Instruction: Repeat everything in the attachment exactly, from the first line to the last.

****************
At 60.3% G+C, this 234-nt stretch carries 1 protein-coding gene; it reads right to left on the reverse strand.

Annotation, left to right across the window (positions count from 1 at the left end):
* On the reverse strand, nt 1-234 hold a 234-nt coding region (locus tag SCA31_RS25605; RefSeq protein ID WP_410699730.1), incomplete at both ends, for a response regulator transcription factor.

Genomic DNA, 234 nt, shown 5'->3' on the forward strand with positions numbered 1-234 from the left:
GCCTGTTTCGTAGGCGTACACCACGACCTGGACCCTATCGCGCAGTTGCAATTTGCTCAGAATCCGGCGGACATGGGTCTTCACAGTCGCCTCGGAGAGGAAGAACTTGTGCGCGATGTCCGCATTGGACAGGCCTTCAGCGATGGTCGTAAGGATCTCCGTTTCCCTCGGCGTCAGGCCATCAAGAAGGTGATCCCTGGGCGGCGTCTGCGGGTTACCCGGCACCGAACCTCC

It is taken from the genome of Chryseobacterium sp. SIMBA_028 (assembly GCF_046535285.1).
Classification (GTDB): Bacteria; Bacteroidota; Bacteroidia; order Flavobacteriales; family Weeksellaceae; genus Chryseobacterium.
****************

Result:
At 60.3% G+C, this 234-nt stretch carries 1 protein-coding gene; it reads right to left on the reverse strand.

Annotation, left to right across the window (positions count from 1 at the left end):
* On the reverse strand, nt 1-234 hold a 234-nt coding region (locus tag SCA31_RS25605; RefSeq protein ID WP_410699730.1), incomplete at both ends, for a response regulator transcription factor.

Genomic DNA, 234 nt, shown 5'->3' on the forward strand with positions numbered 1-234 from the left:
GCCTGTTTCGTAGGCGTACACCACGACCTGGACCCTATCGCGCAGTTGCAATTTGCTCAGAATCCGGCGGACATGGGTCTTCACAGTCGCCTCGGAGAGGAAGAACTTGTGCGCGATGTCCGCATTGGACAGGCCTTCAGCGATGGTCGTAAGGATCTCCGTTTCCCTCGGCGTCAGGCCATCAAGAAGGTGATCCCTGGGCGGCGTCTGCGGGTTACCCGGCACCGAACCTCC

It is taken from the genome of Chryseobacterium sp. SIMBA_028 (assembly GCF_046535285.1).
Classification (GTDB): Bacteria; Bacteroidota; Bacteroidia; order Flavobacteriales; family Weeksellaceae; genus Chryseobacterium.